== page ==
Recycle-Bowl Competition

By: Johanna Barnowski, Community Outreach & Program Manager

Recycling has paid off for six Akron schools who are winners of this year’s Recycle-Bowl Competition. Keep Akron Beautiful in conjunction with River Valley Paper Company hosted the competition, which lasted from October 22 to November 16. This year, 23 Akron Public Schools, three charter schools, and seven private schools participated. This competition is a mixed paper drive that helps celebrate America Recycles Day, educate about recycling, and encourage recycling to the students and community.

recycle bowl competition logo

Altogether, these 33 schools were able to collect 24.36 tons or 48,720 pounds of paper, which is just slightly more than in 2017. The winning elementary school, with 7.1 pounds per student (pps) and .80 tons recycled, is McEbright CLC. Their prize includes $250 and a pizza party. The winning middle school with 5.3 pps and 2.20 tons recycled, is Hyre CLC. The winning high school, with 3.52 pps and 1.48 tons recycled, is Kenmore-Garfield High School. The middle and high school winners will receive a cash prize of $500. The winning multi-grade school is Emmanuel Christian Academy, who recycled 7.61 pps and .95 tons overall. Their prize will be $250. These schools all recycled the most paper per pound per student in their respective category.

This year’s Most Improved winner is St. Vincent-St. Mary High School, who recycled 1,120 more pounds in 2018 than in 2017. Their total this year was 3.26 pps and 1.10 tons recycled. They will receive a $250 prize. Finally, this year’s OVERALL winner is Saint Mary School, who recycled 20.61 pounds of paper per student and 1.87 tons total! They will receive a $500 prize. All prizes will be awarded in early January 2019.

This paper drive was designed to prove that Akron’s school staff and students, parents, community members, and local businesses can help save trees, which purge the atmosphere of greenhouse gases just by giving our trash a second life. The receptacles are still in place and are accessible 24 hours a day, seven days a week. Filling up the collection bins helps the schools raise money for clubs, their recycling efforts or team uniforms. For more information on the competition or on paper recycling at the Akron school locations, contact Johanna Barnowski at Keep Akron Beautiful, (330) 375-2116.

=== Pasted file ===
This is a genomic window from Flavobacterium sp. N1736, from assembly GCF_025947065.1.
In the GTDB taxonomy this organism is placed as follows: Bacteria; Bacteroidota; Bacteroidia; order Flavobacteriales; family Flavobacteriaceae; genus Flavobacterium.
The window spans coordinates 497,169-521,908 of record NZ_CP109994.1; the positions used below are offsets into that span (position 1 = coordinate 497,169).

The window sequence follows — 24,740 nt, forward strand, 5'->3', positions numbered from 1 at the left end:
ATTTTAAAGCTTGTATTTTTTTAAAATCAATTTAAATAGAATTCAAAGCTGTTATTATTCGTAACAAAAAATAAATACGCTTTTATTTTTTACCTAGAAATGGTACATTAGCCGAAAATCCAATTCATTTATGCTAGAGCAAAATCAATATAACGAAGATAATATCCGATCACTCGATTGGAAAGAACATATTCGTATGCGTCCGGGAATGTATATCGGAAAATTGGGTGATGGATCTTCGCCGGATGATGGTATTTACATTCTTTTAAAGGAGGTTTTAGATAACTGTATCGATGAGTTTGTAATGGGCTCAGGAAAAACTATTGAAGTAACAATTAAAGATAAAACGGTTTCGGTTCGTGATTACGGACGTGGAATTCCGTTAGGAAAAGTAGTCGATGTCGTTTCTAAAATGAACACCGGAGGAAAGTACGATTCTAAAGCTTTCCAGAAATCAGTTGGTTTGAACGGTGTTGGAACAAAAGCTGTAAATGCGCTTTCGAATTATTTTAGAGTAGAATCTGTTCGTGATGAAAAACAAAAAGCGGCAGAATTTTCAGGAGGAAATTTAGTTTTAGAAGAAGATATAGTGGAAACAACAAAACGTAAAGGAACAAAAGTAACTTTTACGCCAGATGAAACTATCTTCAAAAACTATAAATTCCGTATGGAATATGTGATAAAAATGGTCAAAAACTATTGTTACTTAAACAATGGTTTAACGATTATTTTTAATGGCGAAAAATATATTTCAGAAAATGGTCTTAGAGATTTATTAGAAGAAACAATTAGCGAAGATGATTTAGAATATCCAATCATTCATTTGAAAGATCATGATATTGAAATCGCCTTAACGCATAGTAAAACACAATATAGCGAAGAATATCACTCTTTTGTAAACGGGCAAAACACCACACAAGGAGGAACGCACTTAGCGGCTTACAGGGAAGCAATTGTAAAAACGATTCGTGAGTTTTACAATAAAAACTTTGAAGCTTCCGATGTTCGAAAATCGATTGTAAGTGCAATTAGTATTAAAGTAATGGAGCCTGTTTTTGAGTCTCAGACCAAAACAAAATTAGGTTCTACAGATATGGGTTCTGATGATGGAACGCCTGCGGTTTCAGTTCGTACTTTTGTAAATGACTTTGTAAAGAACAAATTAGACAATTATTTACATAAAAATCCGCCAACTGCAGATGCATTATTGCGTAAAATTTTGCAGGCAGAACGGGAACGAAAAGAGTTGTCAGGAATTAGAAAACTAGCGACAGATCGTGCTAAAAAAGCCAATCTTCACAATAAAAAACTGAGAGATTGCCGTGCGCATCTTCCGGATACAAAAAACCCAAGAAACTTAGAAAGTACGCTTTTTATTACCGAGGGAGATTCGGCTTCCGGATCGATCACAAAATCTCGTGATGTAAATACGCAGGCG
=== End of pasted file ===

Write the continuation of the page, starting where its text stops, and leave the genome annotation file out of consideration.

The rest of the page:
Thank you to all of the schools who participated this year, including: Betty Jane CLC, Buchtel CLC, Case Elementary School, East CLC, Ellet High School, Findley CLC, Firestone Park Elementary School, Forest Hill CLC, Hatton CLC, Helen Arnold CLC, Hyre CLC, I Promise School, Innes CLC, Jennings CLC, Resnik CLC, Kenmore-Garfield High School, Leggett CLC, McEbright CLC, Miller South School VPA, North High School, Sam-Salem CLC, Seiberling CLC, and Voris CLC. The following charter schools also have bins: Akron Preparatory School, Main Preparatory Academy and Middlebury Academy. The following private school locations are also included in our competition: Chapel Hill Christian School, Emmanuel Christian Academy, Hoban High School, Old Trail School, Our Lady of the Elms, Saint Mary School and St. Vincent-St. Mary High School.


Where Donor Dollars Go at KAB

By: Johanna Barnowski, Community Outreach & Program Manager

Keep Akron Beautiful, like many nonprofits, relies heavily on private donations from individuals to fund programs. These programs include beautification and litter eradication programs, such as Clean Up Akron Month, Graffiti Wipe-Out, Flowerscapes, Illegal Dump and Litter Clean Ups, and more.

civic mall

From  July 1, 2017-June 30, 2018, KAB had 26,275 volunteers donate 762,458 hours to planting trees/bulbs/shrubs/plants/flowers, litter/graffiti removal, source-separating recycling, cleaning & improving lakes/canals/wetlands (incl. Nesmith Lake, Summit Lake, Wilbeth Wetlands and Ohio/Erie Canal), education, environmental promotion, painting/landscaping public venues and parks, and more as part of the Keep Akron Beautiful mission. (Numbers come from a detailed analysis called the “Cost Benefit Analysis” which is a report from Keep America Beautiful.)

The volunteer value-of-time invested in Keep Akron Beautiful for the time period of July 2016 through June 2017 has an estimated value of $37.40. Meaning that Keep Akron Beautiful leveraged community resources to return back into the community $37.40 for every $1 donated or awarded towards programming in 2016-2017!

Your donation helps us be able to make a cleaner, healthier, and more beautiful Akron for all who live, work, and play in the city. Without our donors, we would not be able to accomplish as much as we do.

In April, 3,509 volunteers, of whom 937 were students, removed 17.77 tons of litter from all around Akron. This includes the annual Earth Day cleanup at Summit Lake, where 282 volunteers removed 3.47 tons of litter and 20 tires in 3 hours. This is only one month’s work!